The crucible of civilizations for over 3,000 years, Iran has a culture with exceedingly deep roots. The ancient Achaemenids and Sasanians set the blueprint for a way of life that found its highest expression during the Safavid period in the 16th and 17th centuries. Painting, music, poetry, calligraphy and, above all, architecture were enthusiastically patronized by the Safavid rulers, particularly Shah Abbas I, whose splendid capital at Isfahan retains the most exquisite and refined buildings ever created in the Islamic world.

Travelling around modern Iran, the cultural legacy of the Safavid era is never far from the surface. In traditional tea houses and restaurants, you’ll frequently hear Classical Persian music played on the ‘tar’ (a slender stringed instrument) and ‘santur’ (hammer dulcimer), while the delicate spices of Persian cuisine reflect the country’s distinctive culinary heritage. Arts and crafts remain very much a part of the cultural scene too – particularly carpet making. In the wonderful medieval bazars of Isfahan, Shiraz, Kerman and Kashan, you’ll see master ceramicists at work, alongside metalworkers, painters, mosaic artists, weavers and goldsmiths.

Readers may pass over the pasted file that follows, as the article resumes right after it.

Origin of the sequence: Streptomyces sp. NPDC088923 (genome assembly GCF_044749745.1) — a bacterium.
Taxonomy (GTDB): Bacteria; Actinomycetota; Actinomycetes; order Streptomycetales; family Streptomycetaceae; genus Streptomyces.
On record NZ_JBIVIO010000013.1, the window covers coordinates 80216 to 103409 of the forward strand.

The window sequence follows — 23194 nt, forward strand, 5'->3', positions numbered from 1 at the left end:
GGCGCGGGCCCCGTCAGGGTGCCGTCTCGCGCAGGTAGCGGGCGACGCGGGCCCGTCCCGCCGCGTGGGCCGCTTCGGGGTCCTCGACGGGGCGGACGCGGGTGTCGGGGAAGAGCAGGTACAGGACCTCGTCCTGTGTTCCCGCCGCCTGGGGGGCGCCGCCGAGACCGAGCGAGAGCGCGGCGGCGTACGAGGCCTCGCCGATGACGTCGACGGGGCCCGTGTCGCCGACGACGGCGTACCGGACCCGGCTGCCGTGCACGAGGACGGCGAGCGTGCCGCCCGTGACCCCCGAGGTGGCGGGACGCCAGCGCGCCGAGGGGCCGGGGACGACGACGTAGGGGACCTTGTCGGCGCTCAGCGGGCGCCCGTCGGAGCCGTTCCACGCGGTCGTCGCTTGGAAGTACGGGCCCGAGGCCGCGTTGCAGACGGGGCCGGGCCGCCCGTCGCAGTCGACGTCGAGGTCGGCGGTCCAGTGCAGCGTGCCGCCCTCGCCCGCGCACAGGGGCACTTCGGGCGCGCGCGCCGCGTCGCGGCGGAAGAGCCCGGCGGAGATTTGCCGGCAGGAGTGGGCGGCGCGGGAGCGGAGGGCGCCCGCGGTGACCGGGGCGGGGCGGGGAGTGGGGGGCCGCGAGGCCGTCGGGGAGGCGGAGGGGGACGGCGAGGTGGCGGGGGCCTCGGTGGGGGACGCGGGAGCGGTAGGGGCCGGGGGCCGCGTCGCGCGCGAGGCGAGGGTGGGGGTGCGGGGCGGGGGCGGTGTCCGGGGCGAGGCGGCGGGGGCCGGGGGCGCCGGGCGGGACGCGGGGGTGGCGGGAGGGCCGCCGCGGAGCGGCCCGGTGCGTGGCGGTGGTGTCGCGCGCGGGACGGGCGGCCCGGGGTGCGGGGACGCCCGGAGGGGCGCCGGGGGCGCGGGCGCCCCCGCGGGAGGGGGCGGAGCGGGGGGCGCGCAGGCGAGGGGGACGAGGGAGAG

Perhaps the most defining cultural trait experienced by travellers, however, is the traditional hospitality of Farsi-speaking people. As a visitor you are treated with unfailing courtesy wherever you go. The genuine warmth and good humour of Iranians could not be further from the implacable image of the Shia clergy who rule the country!


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